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Latin American / South American Cookbooks

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Beyond Mexican cookbooks, what are your favorite Latin American / South American cookbooks? Are there good ones for Brazilian, Peruvian, Argentinian, etc.? Thanks.


Chef, Curious Kumquat, Silver City, NM

A recent write-up in Dorado magazine

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The Art of Peruvian Cuisine and Peru Mucho Gusto are two both very nice cookbooks. The second one is in the style of the el bulli book, w/o the cd rom. It is a collaboration from a variety of Peru's chefs. The Art is also a collaboration work so to speak and a little more approachable. Those are two of my Peruvian favorites. There is a colorful Brazilian cookbook I had that I forget the name of, but it is readily available in bookstores. I haven't seen that many Argentinian books, except for ones that have been brought back from that country, which are also only in Spanish. Douglas Rodriguez has a few books out that also aren't that bad. They are a little more fusion and focus on the islands more however.


Ryan Jaronik

Executive Chef

Monkey Town

NYC

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Thanks Ryan. That's a sparse list...is that really all there is? Do cookbook writers feel there's not enough distinction in this genre to make it worth a book of its own?


Chef, Curious Kumquat, Silver City, NM

A recent write-up in Dorado magazine

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I have The South American Table (Maria Baez Kijac) and find it to be as good as any other I have perused.

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Felipe Rojas-Lombardi's THe Art of South American Cooking is a terrific book from 1991. There are several copies available on Bookfinder.com.


Judy Amster

Cookbook Specialist and Consultant

amsterjudy@gmail.com

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One of my prized objects is Tropical Cooking in Panama: A Handbook of Tropical Foods and How To Use Them by one Gladys R. Graham, a cookbook given to me by two thesis students from Panama who convinced me that this was the real deal. Need to cook a parrot or armadillo? Give me a call.

A more frequently used book in our house is Brazilian Cookery: Traditional and Modern by Margarette de Andrade. It's encyclopedic and a great read, with lots of interesting information about Afro-Brazilian cuisine, holiday cooking, and the importance of the coconut. I got it at a yard sale from a chef cleaning out the attic and have never seen it anywhere else. I've seen it called the standard in a few places.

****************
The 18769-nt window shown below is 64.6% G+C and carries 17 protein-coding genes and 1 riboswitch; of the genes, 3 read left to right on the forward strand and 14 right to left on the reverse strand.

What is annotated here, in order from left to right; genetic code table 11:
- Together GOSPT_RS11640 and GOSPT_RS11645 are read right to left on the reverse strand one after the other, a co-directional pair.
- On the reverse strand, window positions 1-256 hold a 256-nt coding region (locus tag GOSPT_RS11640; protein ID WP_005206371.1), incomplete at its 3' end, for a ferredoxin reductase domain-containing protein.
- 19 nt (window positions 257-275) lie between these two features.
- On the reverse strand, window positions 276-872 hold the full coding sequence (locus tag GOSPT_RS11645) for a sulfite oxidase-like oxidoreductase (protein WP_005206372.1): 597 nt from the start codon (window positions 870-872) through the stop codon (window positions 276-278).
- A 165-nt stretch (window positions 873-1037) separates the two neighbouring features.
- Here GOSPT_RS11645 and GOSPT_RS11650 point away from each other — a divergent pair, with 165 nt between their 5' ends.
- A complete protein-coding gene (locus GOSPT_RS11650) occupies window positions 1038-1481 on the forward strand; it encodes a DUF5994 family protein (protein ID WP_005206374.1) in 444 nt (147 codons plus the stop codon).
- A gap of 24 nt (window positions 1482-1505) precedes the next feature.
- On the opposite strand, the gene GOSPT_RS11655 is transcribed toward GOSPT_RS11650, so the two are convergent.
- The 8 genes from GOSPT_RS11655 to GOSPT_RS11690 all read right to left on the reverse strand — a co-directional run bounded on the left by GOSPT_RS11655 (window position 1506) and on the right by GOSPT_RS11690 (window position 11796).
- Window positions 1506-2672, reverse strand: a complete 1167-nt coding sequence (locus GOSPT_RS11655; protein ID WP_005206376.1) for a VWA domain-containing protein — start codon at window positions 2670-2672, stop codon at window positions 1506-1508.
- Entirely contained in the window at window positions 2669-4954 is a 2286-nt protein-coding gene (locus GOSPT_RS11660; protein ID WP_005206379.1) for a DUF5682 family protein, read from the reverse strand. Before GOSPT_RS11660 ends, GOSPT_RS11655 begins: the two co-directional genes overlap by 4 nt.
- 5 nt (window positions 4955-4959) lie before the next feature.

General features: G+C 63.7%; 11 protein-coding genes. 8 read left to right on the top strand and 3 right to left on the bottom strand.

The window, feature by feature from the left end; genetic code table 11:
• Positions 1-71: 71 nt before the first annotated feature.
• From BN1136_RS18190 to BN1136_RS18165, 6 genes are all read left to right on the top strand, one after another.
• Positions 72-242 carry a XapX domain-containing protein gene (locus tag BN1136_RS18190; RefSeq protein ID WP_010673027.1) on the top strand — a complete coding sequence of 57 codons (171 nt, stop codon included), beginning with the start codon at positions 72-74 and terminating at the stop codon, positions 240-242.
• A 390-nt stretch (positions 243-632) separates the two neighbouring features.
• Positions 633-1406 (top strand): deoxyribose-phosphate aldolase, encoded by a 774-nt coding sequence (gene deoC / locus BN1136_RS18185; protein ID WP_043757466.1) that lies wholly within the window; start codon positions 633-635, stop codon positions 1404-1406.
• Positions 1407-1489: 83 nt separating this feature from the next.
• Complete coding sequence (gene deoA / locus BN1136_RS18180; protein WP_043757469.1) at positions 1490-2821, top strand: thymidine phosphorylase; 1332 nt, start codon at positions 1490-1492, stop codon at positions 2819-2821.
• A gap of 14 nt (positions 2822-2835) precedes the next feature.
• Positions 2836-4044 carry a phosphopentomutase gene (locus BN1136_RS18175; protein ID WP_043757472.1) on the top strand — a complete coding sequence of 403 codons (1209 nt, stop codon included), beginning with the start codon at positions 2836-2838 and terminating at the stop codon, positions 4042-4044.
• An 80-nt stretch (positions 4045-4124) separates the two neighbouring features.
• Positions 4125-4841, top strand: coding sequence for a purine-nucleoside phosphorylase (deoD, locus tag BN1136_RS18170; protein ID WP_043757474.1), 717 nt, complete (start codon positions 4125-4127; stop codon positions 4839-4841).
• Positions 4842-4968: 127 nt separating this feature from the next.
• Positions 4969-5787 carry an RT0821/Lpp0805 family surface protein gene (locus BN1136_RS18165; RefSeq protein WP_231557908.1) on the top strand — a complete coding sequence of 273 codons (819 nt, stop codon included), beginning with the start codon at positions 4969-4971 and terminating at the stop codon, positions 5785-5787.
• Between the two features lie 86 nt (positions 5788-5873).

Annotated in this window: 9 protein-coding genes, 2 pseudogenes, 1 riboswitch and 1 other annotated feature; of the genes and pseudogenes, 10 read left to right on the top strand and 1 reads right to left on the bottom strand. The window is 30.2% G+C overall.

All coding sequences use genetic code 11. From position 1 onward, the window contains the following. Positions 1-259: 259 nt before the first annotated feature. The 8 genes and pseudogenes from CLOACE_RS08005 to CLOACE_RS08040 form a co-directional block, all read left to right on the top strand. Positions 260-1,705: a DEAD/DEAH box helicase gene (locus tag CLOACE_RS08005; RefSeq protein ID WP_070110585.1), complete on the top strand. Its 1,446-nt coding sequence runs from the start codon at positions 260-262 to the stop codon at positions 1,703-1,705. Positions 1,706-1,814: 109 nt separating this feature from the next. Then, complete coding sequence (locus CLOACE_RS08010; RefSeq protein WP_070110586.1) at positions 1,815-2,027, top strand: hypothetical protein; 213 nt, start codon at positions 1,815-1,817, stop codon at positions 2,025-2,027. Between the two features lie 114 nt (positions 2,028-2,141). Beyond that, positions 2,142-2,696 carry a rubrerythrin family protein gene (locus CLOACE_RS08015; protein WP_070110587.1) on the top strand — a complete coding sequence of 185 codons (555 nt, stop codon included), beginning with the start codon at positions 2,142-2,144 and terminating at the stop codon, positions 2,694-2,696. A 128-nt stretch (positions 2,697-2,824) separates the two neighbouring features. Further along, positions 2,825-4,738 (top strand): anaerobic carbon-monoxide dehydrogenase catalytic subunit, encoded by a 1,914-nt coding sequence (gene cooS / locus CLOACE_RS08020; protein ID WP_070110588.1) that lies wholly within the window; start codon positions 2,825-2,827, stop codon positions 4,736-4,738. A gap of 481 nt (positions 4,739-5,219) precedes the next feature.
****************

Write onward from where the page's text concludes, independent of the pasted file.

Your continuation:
Chris Amirault

camirault@eGstaff.org

eG Ethics Signatory

Sir Luscious got gator belts and patty melts

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I just got back from Peru and picked up Peru Mucho Gusto. The first part of the book explains the history of Peruvian cuisine followed by some recipes for the basic dishes found throughout Peru and the last section includes innovative recipes from some of the top chefs from Peru. The book is quite heavy similar in size to Alain Ducasse's Spoon cookbook housed in a box along with a thin supplement which is the recipes in english. Throughout the book there is a fair amount of english translation but for some odd reason the english recipes are included the thin supplement and not in the main book. I picked it up for around $90US in Lima and highly reccomend it.

The Art of Peruvian Cuisine and Peru Mucho Gusto are two both very nice cookbooks. The second one is in the style of the el bulli book, w/o the cd rom. It is a collaboration from a variety of Peru's chefs. The Art is also a collaboration work so to speak and a little more approachable. Those are two of my Peruvian favorites. There is a colorful Brazilian cookbook I had that I forget the name of, but it is readily available in bookstores. I haven't seen that many Argentinian books, except for ones that have been brought back from that country, which are also only in Spanish. Douglas Rodriguez has a few books out that also aren't that bad. They are a little more fusion and focus on the islands more however.

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Elisabeth Lambert Ortiz's "The book of Latin American Cooking" has been a good resource for me. It's still in print, too, suggesting I'm not alone :smile:

Covering an entire continent's cuisine in one paperback is a tall order, but the book packs in a lot of things which have become standards in what I laughingly call my 'repertoire' - from ceviche through Matambre and on. Lots of interesting background too e.g. Making your own freeze-dried potatoes by leaving them out overnight in the mountains, anyone? Chuño

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